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Working on Mars:
Voyages of Scientific Discovery with the
Mars Exploration Rovers 

WILLIAM J. CLANCEY

© MIT Press 2012


Geologists in the field climb hills and hang onto craggy outcrops; they put their fingers in sand and scratch, smell, and even taste rocks. Beginning in 2004, however, a team of geologists and other planetary scientists did field science in a dark room in Pasadena, exploring Mars from NASA’s Jet Propulsion Laboratory (JPL) by means of the remotely operated Mars Exploration Rovers (MER). Clustered around monitors, living on Mars time, painstakingly plotting each movement of the rovers and their tools, sensors, and cameras, these scientists reported that they felt as if they were on Mars themselves, doing field science. The MER created a virtual experience of being on Mars. In this book, William J. Clancey examines how the MER has changed the nature of planetary field science. 

NASA cast the rovers, Spirit and Opportunity, as “robotic geologists,” and ascribed machine initiative (“Spirit collected additional imagery . . .”) to remotely controlled actions. Clancey argues that the actual explorers were not the rovers but the scientists, who imaginatively projected themselves into the body of the machine to conduct the first overland expedition of another planet. The scientists have since left the darkened room and work from different home bases, but the rover-enabled exploration of Mars continues. Drawing on his extensive observations of scientists in the field and at the JPL, Clancey investigates how the design of the rover mission enables field science on Mars, explaining how the scientists and rover engineers manipulate the vehicle and why the programmable tools and analytic instruments work so well for them. He shows how the scientists felt not as if they were issuing commands to a machine but rather as if they were working on the red planet, riding together in the rover on a voyage of discovery.

CONTENTS

PREFACE
Origin of the study of the scientists’ practices and experience
Explicating how the MER exploration system enabled field science on Mars
Orienting to the scientific fieldwork occurring on Mars

1. SCIENTISTS WORKING ON MARS
Living with Spirit and Opportunity
The paradox of exploring with a rover
The paradox of the robotic geologist
Learning from MER by analyzing the scientists’ experience

2. MISSION ORIGIN AND ACCOMPLISHMENTS
Planetary surface missions
Inventing a mobile robotic laboratory
Campaigns and traverses
Mission timeline  

3. A NEW KIND OF FIELD SCIENCE
Exploring a place scientifically
Analog research and operations tests
Fieldwork methods
Relation of laboratories and planetary science
Humboldtian science: systematic, quantitative, and integrative inquiry
Understanding science, discovery, and exploration
Distinguishing socio-historical and cognitive analyses of exploration

4. A NEW KIND OF SCIENTIFIC EXPLORATION SYSTEM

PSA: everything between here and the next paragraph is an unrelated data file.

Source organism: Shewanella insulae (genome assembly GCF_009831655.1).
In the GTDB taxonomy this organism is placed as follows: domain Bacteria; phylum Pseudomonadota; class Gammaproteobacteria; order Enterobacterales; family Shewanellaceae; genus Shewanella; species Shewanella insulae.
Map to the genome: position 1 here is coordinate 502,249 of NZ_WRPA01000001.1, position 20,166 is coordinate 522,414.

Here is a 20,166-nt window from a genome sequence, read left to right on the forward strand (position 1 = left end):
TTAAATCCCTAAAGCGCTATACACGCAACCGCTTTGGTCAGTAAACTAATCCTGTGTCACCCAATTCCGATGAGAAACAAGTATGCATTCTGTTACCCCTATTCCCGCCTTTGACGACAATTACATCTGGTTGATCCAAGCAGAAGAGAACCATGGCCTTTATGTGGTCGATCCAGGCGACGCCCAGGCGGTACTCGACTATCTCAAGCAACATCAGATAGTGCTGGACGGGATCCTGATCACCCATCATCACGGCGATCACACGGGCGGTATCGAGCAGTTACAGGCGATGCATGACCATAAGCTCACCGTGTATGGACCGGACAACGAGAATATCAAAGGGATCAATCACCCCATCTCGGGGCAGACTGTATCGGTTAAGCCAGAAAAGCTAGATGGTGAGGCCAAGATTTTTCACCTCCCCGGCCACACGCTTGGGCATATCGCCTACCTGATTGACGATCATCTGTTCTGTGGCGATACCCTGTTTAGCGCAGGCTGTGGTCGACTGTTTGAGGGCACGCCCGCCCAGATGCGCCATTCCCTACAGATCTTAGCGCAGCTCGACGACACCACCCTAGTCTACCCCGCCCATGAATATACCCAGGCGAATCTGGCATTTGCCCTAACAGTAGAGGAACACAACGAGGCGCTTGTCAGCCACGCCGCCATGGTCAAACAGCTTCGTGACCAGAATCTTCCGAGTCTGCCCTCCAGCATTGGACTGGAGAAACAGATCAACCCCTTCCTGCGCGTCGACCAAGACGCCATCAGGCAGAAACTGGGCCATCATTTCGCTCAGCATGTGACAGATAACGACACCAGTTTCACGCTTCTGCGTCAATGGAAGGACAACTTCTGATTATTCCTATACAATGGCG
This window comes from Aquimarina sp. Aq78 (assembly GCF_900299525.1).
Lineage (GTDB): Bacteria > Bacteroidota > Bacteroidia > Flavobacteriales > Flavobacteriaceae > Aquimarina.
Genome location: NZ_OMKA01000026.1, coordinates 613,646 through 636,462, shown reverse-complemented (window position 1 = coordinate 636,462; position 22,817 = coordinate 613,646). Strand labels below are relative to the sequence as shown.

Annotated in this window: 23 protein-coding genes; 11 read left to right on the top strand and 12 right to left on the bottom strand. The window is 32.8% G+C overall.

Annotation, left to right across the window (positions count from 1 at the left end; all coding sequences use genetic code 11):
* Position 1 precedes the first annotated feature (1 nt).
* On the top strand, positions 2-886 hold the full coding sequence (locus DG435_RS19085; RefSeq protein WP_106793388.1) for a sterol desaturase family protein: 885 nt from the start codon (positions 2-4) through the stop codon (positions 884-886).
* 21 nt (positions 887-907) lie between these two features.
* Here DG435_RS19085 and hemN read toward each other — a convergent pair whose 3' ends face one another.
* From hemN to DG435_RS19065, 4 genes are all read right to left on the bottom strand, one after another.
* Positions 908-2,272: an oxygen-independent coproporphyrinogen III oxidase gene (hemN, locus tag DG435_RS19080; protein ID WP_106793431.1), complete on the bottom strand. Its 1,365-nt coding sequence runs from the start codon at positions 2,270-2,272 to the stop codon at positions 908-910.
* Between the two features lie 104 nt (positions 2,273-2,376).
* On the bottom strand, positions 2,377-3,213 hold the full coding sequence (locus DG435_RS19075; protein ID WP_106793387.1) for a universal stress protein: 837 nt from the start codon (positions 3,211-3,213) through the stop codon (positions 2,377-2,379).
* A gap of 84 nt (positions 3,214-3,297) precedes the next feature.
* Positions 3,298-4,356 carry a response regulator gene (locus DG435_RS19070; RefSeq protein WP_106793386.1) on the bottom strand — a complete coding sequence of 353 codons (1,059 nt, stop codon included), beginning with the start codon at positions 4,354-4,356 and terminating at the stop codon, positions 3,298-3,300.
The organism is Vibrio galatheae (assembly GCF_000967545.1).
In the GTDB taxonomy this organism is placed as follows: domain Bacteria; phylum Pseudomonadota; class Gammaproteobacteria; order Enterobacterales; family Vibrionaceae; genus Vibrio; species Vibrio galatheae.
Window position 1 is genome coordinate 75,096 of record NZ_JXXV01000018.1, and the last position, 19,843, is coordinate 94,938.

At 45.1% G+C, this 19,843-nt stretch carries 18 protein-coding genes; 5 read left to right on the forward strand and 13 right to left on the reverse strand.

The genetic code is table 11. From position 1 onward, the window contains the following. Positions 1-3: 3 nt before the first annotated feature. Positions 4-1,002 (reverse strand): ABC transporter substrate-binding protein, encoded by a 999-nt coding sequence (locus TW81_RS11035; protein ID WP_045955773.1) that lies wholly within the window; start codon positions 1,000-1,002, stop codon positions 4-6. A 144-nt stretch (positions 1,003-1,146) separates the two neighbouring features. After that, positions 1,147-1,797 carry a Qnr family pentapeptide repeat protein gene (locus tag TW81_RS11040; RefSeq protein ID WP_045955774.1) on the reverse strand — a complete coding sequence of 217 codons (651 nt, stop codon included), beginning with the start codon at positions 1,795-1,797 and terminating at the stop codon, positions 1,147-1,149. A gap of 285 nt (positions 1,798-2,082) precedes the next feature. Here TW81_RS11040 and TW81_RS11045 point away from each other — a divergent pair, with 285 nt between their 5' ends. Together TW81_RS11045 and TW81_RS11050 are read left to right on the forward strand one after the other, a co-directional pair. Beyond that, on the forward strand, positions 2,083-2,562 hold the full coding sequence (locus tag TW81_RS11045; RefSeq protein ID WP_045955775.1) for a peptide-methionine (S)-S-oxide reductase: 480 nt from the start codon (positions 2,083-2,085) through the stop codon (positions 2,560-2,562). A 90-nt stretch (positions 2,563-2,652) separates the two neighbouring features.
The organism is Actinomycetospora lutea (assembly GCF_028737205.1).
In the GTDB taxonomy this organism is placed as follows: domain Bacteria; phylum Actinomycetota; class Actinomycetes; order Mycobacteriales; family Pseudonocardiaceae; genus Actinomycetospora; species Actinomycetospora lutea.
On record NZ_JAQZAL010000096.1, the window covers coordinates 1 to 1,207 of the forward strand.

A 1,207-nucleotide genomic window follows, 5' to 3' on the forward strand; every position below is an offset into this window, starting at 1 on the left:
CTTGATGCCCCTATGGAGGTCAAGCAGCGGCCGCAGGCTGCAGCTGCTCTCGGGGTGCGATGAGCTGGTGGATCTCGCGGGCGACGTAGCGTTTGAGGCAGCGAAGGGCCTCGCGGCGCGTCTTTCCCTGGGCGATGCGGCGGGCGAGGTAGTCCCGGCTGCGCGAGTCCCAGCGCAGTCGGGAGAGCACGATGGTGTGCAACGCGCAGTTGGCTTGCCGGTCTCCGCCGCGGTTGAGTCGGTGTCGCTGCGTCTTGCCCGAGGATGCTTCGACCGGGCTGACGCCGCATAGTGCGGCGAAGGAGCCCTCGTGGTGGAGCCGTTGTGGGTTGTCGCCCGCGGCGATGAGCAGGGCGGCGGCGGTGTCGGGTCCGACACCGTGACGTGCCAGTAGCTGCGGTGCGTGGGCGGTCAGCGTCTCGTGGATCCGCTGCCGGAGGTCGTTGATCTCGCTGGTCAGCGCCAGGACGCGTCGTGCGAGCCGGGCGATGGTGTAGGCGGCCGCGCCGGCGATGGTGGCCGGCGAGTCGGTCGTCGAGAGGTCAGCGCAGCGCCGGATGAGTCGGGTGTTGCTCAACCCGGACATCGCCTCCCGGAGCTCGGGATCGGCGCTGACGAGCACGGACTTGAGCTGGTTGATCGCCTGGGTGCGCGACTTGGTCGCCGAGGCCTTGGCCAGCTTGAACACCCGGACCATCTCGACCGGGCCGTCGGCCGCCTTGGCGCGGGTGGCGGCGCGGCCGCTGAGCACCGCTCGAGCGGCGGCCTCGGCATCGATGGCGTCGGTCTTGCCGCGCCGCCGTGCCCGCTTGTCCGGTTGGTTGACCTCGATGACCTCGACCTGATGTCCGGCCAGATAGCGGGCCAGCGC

The MER exploration system
Telepresence through synergistic telerobotics
The development of daily commanding in MER surface operations
Justifying daily commanding for field science
How daily commanding enhanced scientific quality  

5. THE MISSION SCIENTISTS
The Athena team and collaborating scientists
The project scientist and principal investigator roles
Progressive blending of identities
The allure of exploration
Culmination of a career
How does my expertise fit?

6. BEING THE ROVER: WE’RE ON MARS
The explorers’ language
The rover as a human body
Coordinating telerobotic inquiry: visualization and autonomy
“Robotic geologists”
What a field scientist could do in a few minutes
A consuming activity

7. THE COMMUNAL SCIENTIST
One instrument, one team
Being a textbook scientist
Field vs. Lab scientists: disciplinary conflict from pace
Designed collaboration: the science theme groups
Learning to work together during analog field experiments
Speaking the same language: the naming problem
Being a member of the science team
Losing the rovers means losing the team
It’s still a job, though you’re working on Mars

8. THE SCIENTIST ENGINEERS
An old class distinction
The engineers’ role
The SOWG room: the deck of the ship
Bridging the science–engineering gap
The engineers’ concern for science
Driving a vehicle in the testbed
The engineers’ problem-solving expertise

9. THE PERSONAL SCIENTIST
Private and public aspects of scientific identity
Personal projects
Straddling unfamiliar and familiar worlds
The public persona
Aesthetic experience: beautiful images and revered places
Emotional experiences

10. THE FUTURE OF PLANETARY SURFACE EXPLORATION
What we’ve learned: communal, public, virtual science
A combination of scientific practices
The developing practice of Mars exploration: a dynamic between the self and social- technological context
Organizing people and configuring robots
Exploring an entire planet: staffing, mobility, and strategy
Designing future field science technology for Mars

EPILOGUE

BIBLIOGRAPHIC ESSAY
The mission: Mars Exploration Rovers
Robotic systems and human-robotic interaction
Virtual presence and agency
Earlier space exploration missions
History of scientific exploration
The study of workplaces and scientific practice

GLOSSARY
INDEX

See also: Reviews & Presentations


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